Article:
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Brushing up at Fremont

Tennis: LA84's six-week tennis camp at provides area kids with instruction from local pro at a bargain.

August 12, 2011|By Charles Rich, charles.rich@latimes.com

NORTHEAST GLENDALE — David Komjathy showed his nimbleness chasing after lob shots.

From one side of the court to the other, Komjathy successfully returned several shots while completing a drill at a tennis camp at Fremont Tennis Center, put on by the LA84 Foundation, in conjunction with the Southern California Tennis Assn. and the National Junior Tennis League.

"I've gotten a lot better because camps like this help you with your game," said Komjathy said before moving on to another drill. "You learn about serving, forehand and backhand shots and you have to keep your eye on the ball all the time."

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Komjathy, 11, wasn't the only athlete brushing up on his skills under the direction of Fremont Tennis Center Professional Ron Zambrano. The camp, which featured about 60 participants between 6-16, provided valuable opportunities to learn basic skills for $10. It began July 5 and concluded Thursday with a closing ceremony.

Zambrano estimated that more than half of the campers were returners who were looking for additional means of improving their all-around game.

Among them was Vanessa Sadek, 12. Sadek attended the camp for the third year in a row, flanked by her older sister Tracy and younger brother Michael.

Sadek, who attends Roosevelt Middle School, said there's a purpose to attending the camp.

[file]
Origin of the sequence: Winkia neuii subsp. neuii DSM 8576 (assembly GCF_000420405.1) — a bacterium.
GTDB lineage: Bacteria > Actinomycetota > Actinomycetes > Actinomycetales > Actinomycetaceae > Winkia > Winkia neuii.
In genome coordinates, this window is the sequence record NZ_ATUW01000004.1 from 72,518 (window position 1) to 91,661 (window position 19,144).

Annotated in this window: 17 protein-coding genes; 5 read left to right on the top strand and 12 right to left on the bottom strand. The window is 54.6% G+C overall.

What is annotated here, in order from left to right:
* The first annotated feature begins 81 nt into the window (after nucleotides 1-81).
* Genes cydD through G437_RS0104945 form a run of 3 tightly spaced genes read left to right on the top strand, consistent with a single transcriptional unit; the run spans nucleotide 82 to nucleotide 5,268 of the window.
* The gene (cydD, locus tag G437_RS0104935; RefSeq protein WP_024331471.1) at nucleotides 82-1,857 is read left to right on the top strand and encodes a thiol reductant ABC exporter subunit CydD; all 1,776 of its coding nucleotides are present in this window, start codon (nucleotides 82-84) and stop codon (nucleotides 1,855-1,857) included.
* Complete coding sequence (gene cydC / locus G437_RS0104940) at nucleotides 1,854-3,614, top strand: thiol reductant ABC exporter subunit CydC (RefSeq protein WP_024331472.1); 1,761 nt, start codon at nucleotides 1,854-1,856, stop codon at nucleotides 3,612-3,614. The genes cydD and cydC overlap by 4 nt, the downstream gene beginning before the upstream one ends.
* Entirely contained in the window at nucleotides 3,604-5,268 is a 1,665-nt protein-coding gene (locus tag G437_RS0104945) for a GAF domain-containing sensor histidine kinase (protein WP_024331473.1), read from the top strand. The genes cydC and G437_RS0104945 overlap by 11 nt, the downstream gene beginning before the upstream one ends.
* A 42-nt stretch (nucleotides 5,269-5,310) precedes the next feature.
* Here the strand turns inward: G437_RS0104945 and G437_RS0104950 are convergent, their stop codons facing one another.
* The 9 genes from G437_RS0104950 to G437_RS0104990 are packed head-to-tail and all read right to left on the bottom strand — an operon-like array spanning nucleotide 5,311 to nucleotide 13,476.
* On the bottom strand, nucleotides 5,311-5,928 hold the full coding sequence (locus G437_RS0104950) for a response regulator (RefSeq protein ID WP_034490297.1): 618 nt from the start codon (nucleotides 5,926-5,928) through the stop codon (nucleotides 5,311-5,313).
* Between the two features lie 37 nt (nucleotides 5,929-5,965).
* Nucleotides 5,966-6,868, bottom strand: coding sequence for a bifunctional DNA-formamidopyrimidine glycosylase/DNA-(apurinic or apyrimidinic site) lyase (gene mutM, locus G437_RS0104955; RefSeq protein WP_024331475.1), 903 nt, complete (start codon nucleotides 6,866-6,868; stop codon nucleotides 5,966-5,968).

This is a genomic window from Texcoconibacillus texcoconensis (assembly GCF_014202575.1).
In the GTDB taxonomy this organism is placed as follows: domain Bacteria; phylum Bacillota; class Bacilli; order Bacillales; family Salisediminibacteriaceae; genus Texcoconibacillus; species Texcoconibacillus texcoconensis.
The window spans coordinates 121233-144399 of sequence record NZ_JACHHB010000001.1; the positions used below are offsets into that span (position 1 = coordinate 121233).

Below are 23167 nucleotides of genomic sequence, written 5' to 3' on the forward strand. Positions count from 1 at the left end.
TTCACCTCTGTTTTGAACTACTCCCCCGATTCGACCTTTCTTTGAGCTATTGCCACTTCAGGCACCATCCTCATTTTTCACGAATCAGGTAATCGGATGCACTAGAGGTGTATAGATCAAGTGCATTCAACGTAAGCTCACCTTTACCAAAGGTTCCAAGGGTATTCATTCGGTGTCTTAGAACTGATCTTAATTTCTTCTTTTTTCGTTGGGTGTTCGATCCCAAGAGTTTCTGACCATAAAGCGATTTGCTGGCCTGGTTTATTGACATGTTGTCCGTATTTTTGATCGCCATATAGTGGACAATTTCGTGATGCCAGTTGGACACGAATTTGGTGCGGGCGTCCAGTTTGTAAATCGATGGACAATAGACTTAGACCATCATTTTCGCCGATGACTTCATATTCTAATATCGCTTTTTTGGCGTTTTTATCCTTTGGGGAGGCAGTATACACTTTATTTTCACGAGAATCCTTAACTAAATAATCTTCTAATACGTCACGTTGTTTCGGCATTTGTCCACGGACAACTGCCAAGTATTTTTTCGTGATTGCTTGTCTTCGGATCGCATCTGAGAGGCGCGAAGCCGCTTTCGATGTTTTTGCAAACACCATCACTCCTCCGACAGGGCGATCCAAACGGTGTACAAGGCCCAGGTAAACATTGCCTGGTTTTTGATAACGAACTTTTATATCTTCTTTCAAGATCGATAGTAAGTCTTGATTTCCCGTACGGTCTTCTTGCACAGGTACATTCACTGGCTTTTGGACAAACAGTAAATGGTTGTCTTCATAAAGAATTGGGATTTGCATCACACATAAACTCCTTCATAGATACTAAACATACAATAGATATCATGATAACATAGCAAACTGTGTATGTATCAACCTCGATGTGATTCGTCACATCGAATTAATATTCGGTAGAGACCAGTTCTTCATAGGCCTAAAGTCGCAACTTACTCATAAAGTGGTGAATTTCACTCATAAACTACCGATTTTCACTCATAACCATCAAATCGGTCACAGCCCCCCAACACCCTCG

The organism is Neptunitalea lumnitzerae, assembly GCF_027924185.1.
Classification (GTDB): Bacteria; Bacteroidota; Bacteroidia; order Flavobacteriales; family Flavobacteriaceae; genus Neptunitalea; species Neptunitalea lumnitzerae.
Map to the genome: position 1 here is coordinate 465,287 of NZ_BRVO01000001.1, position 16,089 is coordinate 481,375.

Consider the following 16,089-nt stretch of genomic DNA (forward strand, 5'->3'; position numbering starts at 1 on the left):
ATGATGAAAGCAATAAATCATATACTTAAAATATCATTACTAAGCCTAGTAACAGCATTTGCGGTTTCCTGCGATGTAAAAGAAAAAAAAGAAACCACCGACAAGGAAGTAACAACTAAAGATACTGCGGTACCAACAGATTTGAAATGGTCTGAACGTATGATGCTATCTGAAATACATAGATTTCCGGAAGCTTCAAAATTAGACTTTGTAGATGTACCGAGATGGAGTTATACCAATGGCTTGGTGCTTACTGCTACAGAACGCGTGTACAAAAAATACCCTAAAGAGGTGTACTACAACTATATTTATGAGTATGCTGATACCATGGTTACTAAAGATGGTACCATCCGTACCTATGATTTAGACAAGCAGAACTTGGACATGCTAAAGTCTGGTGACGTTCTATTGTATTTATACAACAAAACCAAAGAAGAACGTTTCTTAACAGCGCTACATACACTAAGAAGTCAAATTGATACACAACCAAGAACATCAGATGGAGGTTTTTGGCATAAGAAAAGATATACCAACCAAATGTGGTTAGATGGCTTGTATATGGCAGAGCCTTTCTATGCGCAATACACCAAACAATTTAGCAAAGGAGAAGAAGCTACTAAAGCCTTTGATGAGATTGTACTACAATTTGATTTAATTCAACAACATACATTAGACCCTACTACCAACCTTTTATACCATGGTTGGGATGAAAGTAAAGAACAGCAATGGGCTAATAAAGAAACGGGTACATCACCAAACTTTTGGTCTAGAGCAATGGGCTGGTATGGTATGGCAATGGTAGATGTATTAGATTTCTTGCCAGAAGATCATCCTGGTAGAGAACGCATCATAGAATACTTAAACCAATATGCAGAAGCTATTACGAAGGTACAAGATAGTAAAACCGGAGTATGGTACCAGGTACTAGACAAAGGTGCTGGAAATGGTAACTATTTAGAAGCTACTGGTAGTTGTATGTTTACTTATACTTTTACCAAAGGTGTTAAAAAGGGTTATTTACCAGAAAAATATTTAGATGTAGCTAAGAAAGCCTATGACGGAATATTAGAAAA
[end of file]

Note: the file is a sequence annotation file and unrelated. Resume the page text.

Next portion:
"I don't do that much during the summer, but I love playing tennis," Sadek said. "I like to occupy my time by exercising and that's what tennis does for me.

"I've learned a lot, like how to handle my racquet on forehand and backhand shots."

Zambrano, who also coaches the St. Francis High and Flintridge Sacred Heart Academy tennis teams, said 30 minutes of exercising before going through the drills provides the campers with motivation.

"You want them to have fun and you want to make them active," Zambrano said. "We make them run, squat and jump because if you don't have any coordination, then than you can't play the game or any sport.

"You can see the development that they've made in the last six weeks. Tennis isn't an easy sport to learn and you want to make them fall in love with it. I love the game and hopefully they'll continue to enjoy playing it and continuing to get better."

Zambrano said Reggie Perry was instrumental in helping Glendale become one of more than 50 sites across Southern California to host the program. After several years of trying to develop a local tie, Perry, a Glendale native, succeeded in bringing the event to the area in 2009 at Glendale High before being shifted to Fremont Tennis Center last year.

Similar camps were held from San Diego to Los Angeles to Solvang. A closing ceremony was scheduled to be held at each location.

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